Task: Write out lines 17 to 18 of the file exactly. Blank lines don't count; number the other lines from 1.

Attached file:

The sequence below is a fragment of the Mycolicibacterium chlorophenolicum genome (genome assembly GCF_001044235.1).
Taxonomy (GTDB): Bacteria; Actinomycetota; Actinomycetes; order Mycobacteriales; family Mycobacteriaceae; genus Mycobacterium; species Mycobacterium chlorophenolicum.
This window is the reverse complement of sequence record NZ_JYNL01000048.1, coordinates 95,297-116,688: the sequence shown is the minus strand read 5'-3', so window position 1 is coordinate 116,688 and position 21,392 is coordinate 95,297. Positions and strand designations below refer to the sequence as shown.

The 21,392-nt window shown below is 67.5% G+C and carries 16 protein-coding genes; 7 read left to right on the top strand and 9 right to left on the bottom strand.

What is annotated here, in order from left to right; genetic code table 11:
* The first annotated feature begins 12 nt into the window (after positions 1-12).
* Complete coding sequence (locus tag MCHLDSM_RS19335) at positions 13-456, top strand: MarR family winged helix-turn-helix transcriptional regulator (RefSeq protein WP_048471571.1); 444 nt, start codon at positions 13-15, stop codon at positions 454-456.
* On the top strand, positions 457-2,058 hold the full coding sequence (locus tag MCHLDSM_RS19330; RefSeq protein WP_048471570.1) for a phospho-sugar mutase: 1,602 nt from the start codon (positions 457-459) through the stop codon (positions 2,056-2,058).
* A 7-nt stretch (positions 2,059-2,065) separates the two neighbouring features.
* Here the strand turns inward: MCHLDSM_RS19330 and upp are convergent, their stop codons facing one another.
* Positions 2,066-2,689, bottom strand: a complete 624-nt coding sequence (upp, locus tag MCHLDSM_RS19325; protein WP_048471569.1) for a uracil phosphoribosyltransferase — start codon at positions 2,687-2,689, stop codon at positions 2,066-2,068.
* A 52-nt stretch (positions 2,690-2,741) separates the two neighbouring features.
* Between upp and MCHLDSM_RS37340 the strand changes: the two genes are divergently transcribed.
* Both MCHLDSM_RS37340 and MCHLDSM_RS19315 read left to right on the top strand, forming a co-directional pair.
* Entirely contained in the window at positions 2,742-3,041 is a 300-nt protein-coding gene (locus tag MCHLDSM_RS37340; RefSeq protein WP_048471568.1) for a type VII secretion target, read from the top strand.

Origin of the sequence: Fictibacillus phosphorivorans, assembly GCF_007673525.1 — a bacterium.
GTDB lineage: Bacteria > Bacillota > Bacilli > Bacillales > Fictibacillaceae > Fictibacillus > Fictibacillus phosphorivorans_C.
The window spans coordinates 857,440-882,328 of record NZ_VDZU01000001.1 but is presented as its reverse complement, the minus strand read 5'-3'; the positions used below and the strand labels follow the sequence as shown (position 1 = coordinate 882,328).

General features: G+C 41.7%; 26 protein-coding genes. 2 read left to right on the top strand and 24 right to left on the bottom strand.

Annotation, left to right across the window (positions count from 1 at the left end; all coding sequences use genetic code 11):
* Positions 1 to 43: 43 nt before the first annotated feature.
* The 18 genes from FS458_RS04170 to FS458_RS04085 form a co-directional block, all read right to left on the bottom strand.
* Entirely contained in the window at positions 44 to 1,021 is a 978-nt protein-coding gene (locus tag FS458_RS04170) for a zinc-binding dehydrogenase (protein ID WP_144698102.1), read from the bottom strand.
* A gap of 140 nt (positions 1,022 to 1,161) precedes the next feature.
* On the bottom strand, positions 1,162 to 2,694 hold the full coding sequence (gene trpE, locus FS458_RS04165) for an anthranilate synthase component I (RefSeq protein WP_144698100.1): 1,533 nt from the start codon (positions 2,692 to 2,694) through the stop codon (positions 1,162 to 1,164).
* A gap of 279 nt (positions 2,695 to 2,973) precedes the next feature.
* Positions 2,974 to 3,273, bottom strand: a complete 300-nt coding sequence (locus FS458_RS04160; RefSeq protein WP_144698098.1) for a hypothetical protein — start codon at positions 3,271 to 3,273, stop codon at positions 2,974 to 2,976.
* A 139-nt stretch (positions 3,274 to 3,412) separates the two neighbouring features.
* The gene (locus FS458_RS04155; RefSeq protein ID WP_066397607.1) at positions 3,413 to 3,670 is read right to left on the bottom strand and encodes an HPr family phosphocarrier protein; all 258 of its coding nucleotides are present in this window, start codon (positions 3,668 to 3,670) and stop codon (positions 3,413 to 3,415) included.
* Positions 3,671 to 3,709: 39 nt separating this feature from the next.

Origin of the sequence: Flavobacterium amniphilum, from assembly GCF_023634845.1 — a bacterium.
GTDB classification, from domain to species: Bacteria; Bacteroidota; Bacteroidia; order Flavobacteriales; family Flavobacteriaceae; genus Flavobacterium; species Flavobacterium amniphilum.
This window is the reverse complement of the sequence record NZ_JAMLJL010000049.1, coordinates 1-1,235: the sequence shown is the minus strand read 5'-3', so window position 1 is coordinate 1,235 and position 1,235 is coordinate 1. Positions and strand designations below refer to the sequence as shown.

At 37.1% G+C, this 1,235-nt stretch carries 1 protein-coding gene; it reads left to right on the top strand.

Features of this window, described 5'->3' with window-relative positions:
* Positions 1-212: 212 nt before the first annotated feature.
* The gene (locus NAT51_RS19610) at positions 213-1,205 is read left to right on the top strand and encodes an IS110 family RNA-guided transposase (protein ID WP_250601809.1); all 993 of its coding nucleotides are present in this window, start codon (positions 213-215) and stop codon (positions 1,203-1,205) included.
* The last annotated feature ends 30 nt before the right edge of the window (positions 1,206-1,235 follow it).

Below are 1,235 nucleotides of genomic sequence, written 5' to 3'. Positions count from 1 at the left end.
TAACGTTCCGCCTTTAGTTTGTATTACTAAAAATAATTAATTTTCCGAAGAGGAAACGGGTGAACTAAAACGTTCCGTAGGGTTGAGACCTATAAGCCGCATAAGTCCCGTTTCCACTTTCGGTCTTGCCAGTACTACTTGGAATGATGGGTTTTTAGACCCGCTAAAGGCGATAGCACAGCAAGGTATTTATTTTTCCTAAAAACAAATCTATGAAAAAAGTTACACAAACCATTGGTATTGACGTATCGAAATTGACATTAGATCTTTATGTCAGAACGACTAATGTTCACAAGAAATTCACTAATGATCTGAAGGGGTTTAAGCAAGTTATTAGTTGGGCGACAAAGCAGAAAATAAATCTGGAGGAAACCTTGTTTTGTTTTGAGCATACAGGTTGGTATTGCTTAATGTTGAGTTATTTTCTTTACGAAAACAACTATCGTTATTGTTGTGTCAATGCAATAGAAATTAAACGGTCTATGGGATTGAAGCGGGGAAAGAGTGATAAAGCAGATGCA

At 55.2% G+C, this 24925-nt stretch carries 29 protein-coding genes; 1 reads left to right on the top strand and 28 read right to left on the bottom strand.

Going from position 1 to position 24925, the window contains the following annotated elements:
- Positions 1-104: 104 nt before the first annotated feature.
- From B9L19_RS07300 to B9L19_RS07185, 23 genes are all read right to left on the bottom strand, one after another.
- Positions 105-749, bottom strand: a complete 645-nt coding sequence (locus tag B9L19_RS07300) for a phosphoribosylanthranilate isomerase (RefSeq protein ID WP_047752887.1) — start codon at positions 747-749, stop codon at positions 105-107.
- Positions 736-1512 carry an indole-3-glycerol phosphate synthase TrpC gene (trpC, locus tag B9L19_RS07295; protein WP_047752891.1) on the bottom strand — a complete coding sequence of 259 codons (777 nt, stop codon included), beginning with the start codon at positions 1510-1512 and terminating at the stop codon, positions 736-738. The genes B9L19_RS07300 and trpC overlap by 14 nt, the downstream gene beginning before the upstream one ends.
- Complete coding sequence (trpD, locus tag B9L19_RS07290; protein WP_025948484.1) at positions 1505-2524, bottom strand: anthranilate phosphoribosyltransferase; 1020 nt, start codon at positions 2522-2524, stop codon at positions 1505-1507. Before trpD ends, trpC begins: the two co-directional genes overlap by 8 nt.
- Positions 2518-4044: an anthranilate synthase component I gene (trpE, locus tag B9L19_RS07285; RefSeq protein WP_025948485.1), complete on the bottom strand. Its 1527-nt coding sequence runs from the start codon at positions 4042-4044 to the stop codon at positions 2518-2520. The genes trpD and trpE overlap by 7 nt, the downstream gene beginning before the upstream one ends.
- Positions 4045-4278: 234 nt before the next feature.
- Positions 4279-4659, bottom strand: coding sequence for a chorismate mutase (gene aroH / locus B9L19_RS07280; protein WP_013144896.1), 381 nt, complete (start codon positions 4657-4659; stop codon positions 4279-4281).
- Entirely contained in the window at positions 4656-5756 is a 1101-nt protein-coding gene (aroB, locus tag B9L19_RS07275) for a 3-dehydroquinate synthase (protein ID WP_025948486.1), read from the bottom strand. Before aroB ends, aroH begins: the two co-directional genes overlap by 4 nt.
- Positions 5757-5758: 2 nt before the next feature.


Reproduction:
GTDB lineage: Bacteria > Bacillota > Bacilli > Bacillales > Fictibacillaceae > Fictibacillus > Fictibacillus phosphorivorans_C.
The window spans coordinates 857,440-882,328 of record NZ_VDZU01000001.1 but is presented as its reverse complement, the minus strand read 5'-3'; the positions used below and the strand labels follow the sequence as shown (position 1 = coordinate 882,328).